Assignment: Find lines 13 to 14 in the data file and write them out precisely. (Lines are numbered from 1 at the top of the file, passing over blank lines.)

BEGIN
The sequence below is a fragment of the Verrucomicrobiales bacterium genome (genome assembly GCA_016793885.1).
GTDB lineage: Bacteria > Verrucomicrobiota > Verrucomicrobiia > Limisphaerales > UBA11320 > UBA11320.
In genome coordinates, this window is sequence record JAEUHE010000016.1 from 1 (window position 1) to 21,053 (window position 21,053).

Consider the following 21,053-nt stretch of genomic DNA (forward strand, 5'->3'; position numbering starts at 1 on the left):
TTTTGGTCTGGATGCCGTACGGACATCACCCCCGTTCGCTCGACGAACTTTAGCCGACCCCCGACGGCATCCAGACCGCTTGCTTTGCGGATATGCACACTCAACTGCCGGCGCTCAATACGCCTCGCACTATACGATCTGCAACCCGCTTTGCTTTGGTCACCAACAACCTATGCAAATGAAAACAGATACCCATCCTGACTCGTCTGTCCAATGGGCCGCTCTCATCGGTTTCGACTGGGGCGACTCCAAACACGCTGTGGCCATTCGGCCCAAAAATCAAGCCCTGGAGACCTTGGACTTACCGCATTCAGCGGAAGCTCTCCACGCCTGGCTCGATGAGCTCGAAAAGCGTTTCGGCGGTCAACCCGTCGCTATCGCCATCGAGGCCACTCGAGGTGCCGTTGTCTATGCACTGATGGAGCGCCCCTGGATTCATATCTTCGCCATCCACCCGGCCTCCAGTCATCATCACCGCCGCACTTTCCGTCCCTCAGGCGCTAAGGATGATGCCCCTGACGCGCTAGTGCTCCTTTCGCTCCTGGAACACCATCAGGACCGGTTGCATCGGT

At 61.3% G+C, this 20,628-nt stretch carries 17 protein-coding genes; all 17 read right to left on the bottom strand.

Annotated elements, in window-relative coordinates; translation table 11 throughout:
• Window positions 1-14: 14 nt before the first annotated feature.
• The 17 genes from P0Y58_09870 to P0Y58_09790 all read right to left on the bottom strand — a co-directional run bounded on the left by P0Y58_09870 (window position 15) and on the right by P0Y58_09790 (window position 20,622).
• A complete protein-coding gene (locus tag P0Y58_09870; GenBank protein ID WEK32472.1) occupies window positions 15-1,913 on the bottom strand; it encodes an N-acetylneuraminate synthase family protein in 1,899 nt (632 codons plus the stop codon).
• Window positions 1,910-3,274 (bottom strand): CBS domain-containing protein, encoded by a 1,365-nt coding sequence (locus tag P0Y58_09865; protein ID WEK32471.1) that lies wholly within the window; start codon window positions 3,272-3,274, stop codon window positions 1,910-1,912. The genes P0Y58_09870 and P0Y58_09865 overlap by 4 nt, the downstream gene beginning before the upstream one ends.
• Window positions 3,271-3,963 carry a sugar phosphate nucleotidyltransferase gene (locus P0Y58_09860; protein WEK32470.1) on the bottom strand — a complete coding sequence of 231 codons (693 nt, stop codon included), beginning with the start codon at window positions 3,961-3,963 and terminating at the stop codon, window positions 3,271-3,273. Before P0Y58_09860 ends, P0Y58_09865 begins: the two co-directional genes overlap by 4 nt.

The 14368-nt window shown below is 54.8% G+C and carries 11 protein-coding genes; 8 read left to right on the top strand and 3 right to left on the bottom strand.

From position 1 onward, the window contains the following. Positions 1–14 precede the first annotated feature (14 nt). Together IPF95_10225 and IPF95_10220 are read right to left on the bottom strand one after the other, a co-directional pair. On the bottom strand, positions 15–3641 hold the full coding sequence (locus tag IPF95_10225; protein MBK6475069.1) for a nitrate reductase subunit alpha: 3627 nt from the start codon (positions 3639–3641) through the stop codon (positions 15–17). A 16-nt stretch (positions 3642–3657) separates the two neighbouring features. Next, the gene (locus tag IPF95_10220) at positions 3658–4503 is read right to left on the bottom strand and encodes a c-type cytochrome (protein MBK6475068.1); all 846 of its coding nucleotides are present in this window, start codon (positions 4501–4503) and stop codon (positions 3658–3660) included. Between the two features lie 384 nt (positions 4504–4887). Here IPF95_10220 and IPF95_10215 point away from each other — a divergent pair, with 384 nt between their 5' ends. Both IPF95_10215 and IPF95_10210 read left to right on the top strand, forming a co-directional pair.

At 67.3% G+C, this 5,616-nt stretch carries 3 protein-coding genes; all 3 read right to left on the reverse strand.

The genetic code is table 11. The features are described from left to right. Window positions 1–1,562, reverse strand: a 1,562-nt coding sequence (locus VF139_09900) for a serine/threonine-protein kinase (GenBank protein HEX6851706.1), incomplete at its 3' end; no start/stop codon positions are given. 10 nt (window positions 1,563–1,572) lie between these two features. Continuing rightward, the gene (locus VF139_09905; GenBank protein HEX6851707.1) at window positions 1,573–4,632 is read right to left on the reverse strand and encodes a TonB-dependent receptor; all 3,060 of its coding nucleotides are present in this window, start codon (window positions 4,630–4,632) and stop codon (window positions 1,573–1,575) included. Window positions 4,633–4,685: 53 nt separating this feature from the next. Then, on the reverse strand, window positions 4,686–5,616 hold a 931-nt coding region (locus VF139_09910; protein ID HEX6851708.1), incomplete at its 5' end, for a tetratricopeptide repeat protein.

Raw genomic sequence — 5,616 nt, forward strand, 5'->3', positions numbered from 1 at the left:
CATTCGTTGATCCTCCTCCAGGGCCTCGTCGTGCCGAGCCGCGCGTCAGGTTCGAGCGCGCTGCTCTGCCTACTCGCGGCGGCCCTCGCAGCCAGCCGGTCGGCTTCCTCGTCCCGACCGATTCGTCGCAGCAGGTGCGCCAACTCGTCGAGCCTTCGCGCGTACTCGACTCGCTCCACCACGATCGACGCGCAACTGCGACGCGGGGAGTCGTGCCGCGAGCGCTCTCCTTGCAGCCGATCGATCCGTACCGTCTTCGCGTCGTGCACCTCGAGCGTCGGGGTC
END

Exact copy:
The 14368-nt window shown below is 54.8% G+C and carries 11 protein-coding genes; 8 read left to right on the top strand and 3 right to left on the bottom strand.

From position 1 onward, the window contains the following. Positions 1–14 precede the first annotated feature (14 nt). Together IPF95_10225 and IPF95_10220 are read right to left on the bottom strand one after the other, a co-directional pair. On the bottom strand, positions 15–3641 hold the full coding sequence (locus tag IPF95_10225; protein MBK6475069.1) for a nitrate reductase subunit alpha: 3627 nt from the start codon (positions 3639–3641) through the stop codon (positions 15–17). A 16-nt stretch (positions 3642–3657) separates the two neighbouring features. Next, the gene (locus tag IPF95_10220) at positions 3658–4503 is read right to left on the bottom strand and encodes a c-type cytochrome (protein MBK6475068.1); all 846 of its coding nucleotides are present in this window, start codon (positions 4501–4503) and stop codon (positions 3658–3660) included. Between the two features lie 384 nt (positions 4504–4887). Here IPF95_10220 and IPF95_10215 point away from each other — a divergent pair, with 384 nt between their 5' ends. Both IPF95_10215 and IPF95_10210 read left to right on the top strand, forming a co-directional pair.